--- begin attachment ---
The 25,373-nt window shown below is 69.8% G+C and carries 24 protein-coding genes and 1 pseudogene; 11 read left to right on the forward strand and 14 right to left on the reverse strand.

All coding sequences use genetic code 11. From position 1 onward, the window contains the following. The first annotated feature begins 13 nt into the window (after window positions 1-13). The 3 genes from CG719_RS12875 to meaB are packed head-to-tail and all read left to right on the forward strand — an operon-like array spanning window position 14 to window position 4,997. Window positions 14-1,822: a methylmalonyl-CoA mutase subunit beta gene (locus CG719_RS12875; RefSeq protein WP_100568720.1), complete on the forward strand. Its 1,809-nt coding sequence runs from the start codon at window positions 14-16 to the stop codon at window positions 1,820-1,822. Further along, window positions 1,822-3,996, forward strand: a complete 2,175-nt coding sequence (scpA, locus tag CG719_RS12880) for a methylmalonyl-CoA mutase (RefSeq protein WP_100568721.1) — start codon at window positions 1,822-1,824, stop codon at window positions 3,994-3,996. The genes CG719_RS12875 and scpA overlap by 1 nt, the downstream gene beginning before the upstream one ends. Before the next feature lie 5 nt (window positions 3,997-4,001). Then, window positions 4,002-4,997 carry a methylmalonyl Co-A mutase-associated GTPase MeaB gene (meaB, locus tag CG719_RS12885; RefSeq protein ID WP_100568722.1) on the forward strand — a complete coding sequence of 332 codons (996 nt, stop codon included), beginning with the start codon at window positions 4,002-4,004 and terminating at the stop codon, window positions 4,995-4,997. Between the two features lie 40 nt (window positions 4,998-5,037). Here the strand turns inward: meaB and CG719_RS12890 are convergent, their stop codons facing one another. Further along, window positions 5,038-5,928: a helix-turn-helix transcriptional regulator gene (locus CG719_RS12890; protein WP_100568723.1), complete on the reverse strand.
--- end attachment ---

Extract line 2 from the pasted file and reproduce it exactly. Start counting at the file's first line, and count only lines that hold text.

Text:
All coding sequences use genetic code 11. From position 1 onward, the window contains the following. The first annotated feature begins 13 nt into the window (after window positions 1-13). The 3 genes from CG719_RS12875 to meaB are packed head-to-tail and all read left to right on the forward strand — an operon-like array spanning window position 14 to window position 4,997. Window positions 14-1,822: a methylmalonyl-CoA mutase subunit beta gene (locus CG719_RS12875; RefSeq protein WP_100568720.1), complete on the forward strand. Its 1,809-nt coding sequence runs from the start codon at window positions 14-16 to the stop codon at window positions 1,820-1,822. Further along, window positions 1,822-3,996, forward strand: a complete 2,175-nt coding sequence (scpA, locus tag CG719_RS12880) for a methylmalonyl-CoA mutase (RefSeq protein WP_100568721.1) — start codon at window positions 1,822-1,824, stop codon at window positions 3,994-3,996. The genes CG719_RS12875 and scpA overlap by 1 nt, the downstream gene beginning before the upstream one ends. Before the next feature lie 5 nt (window positions 3,997-4,001). Then, window positions 4,002-4,997 carry a methylmalonyl Co-A mutase-associated GTPase MeaB gene (meaB, locus tag CG719_RS12885; RefSeq protein ID WP_100568722.1) on the forward strand — a complete coding sequence of 332 codons (996 nt, stop codon included), beginning with the start codon at window positions 4,002-4,004 and terminating at the stop codon, window positions 4,995-4,997. Between the two features lie 40 nt (window positions 4,998-5,037). Here the strand turns inward: meaB and CG719_RS12890 are convergent, their stop codons facing one another. Further along, window positions 5,038-5,928: a helix-turn-helix transcriptional regulator gene (locus CG719_RS12890; protein WP_100568723.1), complete on the reverse strand.